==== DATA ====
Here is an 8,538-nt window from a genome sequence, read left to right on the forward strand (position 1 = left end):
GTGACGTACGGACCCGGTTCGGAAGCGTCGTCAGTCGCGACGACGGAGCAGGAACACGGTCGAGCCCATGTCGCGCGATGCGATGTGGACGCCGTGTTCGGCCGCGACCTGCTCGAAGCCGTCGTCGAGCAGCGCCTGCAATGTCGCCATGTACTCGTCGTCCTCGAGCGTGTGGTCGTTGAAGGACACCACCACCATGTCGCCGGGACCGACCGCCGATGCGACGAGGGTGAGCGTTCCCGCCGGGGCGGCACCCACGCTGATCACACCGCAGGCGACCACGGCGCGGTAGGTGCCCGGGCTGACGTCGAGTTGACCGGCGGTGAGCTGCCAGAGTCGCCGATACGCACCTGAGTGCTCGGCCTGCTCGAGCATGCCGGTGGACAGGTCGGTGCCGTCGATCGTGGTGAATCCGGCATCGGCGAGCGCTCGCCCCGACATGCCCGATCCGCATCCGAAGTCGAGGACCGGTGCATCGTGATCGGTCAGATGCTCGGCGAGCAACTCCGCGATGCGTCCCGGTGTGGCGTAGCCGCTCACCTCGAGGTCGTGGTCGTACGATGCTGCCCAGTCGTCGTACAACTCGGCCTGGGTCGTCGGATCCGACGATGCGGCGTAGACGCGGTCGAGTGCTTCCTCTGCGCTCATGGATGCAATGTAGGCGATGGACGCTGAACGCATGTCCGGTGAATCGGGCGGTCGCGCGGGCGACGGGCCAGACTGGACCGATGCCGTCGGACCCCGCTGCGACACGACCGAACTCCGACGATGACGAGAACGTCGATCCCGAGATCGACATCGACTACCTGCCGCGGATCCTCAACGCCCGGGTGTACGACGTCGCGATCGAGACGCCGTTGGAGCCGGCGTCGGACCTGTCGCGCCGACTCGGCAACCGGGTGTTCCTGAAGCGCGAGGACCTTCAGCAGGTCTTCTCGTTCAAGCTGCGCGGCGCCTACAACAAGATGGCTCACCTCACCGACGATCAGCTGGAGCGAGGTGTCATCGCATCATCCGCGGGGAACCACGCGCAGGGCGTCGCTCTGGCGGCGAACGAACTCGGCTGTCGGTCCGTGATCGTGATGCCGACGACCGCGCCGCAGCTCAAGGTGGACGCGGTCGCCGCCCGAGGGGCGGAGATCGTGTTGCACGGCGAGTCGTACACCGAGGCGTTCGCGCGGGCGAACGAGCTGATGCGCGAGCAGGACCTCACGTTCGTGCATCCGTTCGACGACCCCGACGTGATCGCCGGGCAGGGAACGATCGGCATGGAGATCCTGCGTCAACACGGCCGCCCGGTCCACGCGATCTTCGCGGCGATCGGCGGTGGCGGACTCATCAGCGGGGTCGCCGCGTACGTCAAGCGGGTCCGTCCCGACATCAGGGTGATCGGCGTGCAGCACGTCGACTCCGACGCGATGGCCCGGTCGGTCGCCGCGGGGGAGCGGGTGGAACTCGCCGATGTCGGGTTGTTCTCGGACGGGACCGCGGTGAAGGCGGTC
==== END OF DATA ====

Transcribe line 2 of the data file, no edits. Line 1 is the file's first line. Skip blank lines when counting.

GTGACGTACGGACCCGGTTCGGAAGCGTCGTCAGTCGCGACGACGGAGCAGGAACACGGTCGAGCCCATGTCGCGCGATGCGATGTGGACGCCGTGTTCGGCCGCGACCTGCTCGAAGCCGTCGTCGAGCAGCGCCTGCAATGTCGCCATGTACTCGTCGTCCTCGAGCGTGTGGTCGTTGAAGGACACCACCACCATGTCGCCGGGACCGACCGCCGATGCGACGAGGGTGAGCGTTCCCGCCGGGGCGGCACCCACGCTGATCACACCGCAGGCGACCACGGCGCGGTAGGTGCCCGGGCTGACGTCGAGTTGACCGGCGGTGAGCTGCCAGAGTCGCCGATACGCACCTGAGTGCTCGGCCTGCTCGAGCATGCCGGTGGACAGGTCGGTGCCGTCGATCGTGGTGAATCCGGCATCGGCGAGCGCTCGCCCCGACATGCCCGATCCGCATCCGAAGTCGAGGACCGGTGCATCGTGATCGGTCAGATGCTCGGCGAGCAACTCCGCGATGCGTCCCGGTGTGGCGTAGCCGCTCACCTCGAGGTCGTGGTCGTACGATGCTGCCCAGTCGTCGTACAACTCGGCCTGGGTCGTCGGATCCGACGATGCGGCGTAGACGCGGTCGAGTGCTTCCTCTGCGCTCATGGATGCAATGTAGGCGATGGACGCTGAACGCATGTCCGGTGAATCGGGCGGTCGCGCGGGCGACGGGCCAGACTGGACCGATGCCGTCGGACCCCGCTGCGACACGACCGAACTCCGACGATGACGAGAACGTCGATCCCGAGATCGACATCGACTACCTGCCGCGGATCCTCAACGCCCGGGTGTACGACGTCGCGATCGAGACGCCGTTGGAGCCGGCGTCGGACCTGTCGCGCCGACTCGGCAACCGGGTGTTCCTGAAGCGCGAGGACCTTCAGCAGGTCTTCTCGTTCAAGCTGCGCGGCGCCTACAACAAGATGGCTCACCTCACCGACGATCAGCTGGAGCGAGGTGTCATCGCATCATCCGCGGGGAACCACGCGCAGGGCGTCGCTCTGGCGGCGAACGAACTCGGCTGTCGGTCCGTGATCGTGATGCCGACGACCGCGCCGCAGCTCAAGGTGGACGCGGTCGCCGCCCGAGGGGCGGAGATCGTGTTGCACGGCGAGTCGTACACCGAGGCGTTCGCGCGGGCGAACGAGCTGATGCGCGAGCAGGACCTCACGTTCGTGCATCCGTTCGACGACCCCGACGTGATCGCCGGGCAGGGAACGATCGGCATGGAGATCCTGCGTCAACACGGCCGCCCGGTCCACGCGATCTTCGCGGCGATCGGCGGTGGCGGACTCATCAGCGGGGTCGCCGCGTACGTCAAGCGGGTCCGTCCCGACATCAGGGTGATCGGCGTGCAGCACGTCGACTCCGACGCGATGGCCCGGTCGGTCGCCGCGGGGGAGCGGGTGGAACTCGCCGATGTCGGGTTGTTCTCGGACGGGACCGCGGTGAAGGCGGTC